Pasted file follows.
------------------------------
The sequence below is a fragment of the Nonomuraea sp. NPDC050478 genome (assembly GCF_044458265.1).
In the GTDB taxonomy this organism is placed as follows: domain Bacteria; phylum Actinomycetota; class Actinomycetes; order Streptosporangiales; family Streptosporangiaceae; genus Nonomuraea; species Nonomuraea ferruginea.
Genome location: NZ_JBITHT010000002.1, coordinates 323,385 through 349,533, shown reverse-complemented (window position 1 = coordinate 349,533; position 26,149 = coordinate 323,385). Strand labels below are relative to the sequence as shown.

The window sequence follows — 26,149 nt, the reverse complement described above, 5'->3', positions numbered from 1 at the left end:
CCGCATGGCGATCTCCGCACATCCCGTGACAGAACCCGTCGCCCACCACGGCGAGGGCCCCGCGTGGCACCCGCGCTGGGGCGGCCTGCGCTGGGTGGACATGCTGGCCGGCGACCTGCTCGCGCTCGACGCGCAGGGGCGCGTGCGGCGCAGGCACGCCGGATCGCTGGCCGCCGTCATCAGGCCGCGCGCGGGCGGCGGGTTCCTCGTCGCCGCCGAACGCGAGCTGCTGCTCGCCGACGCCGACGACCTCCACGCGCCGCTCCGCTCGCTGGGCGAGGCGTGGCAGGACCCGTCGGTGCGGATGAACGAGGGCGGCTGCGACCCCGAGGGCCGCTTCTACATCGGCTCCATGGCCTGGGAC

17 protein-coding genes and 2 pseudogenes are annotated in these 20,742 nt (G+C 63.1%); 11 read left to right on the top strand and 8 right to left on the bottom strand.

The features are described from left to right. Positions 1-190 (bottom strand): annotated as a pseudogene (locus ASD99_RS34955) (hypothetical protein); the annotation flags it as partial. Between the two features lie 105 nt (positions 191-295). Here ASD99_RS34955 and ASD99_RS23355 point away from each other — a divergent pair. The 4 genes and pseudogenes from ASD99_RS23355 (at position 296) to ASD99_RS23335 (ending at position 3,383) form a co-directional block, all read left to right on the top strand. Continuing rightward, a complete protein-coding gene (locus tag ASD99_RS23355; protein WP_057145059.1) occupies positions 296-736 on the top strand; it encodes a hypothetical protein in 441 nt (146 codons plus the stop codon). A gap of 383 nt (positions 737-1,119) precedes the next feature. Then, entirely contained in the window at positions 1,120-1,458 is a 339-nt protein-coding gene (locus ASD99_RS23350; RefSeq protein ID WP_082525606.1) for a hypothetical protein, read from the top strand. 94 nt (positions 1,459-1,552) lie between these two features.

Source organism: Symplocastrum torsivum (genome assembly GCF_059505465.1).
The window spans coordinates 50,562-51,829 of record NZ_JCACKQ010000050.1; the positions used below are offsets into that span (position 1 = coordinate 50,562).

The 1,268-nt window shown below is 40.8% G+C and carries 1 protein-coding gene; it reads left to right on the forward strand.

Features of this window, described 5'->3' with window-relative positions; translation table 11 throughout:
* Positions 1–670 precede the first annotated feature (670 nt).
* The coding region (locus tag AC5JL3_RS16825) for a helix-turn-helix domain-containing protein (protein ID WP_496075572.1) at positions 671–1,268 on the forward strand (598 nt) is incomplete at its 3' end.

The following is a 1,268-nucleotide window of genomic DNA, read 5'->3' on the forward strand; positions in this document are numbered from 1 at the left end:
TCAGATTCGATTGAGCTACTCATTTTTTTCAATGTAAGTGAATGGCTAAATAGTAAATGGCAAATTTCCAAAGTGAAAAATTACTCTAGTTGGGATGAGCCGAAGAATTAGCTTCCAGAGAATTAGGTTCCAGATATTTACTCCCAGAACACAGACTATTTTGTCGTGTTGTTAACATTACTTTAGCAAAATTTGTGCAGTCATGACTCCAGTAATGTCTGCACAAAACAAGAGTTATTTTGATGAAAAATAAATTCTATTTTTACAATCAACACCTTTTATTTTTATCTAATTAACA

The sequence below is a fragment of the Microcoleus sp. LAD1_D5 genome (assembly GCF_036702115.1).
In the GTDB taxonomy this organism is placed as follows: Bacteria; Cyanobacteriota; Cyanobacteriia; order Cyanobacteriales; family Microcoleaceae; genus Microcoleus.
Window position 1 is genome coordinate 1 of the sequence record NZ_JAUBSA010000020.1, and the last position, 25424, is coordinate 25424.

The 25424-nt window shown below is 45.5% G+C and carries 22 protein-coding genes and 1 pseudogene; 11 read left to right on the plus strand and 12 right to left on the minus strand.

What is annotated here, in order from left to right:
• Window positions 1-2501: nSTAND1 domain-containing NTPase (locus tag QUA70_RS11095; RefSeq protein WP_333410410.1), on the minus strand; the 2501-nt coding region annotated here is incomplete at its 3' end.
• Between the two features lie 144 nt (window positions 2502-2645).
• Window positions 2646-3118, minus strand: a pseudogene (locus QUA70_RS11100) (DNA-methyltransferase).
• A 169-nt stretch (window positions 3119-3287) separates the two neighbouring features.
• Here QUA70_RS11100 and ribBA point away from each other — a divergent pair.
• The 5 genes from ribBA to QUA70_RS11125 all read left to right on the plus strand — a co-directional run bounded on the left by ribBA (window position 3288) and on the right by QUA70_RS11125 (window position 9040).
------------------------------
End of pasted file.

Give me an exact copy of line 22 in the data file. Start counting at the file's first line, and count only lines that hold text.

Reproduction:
• Between the two features lie 144 nt (window positions 2502-2645).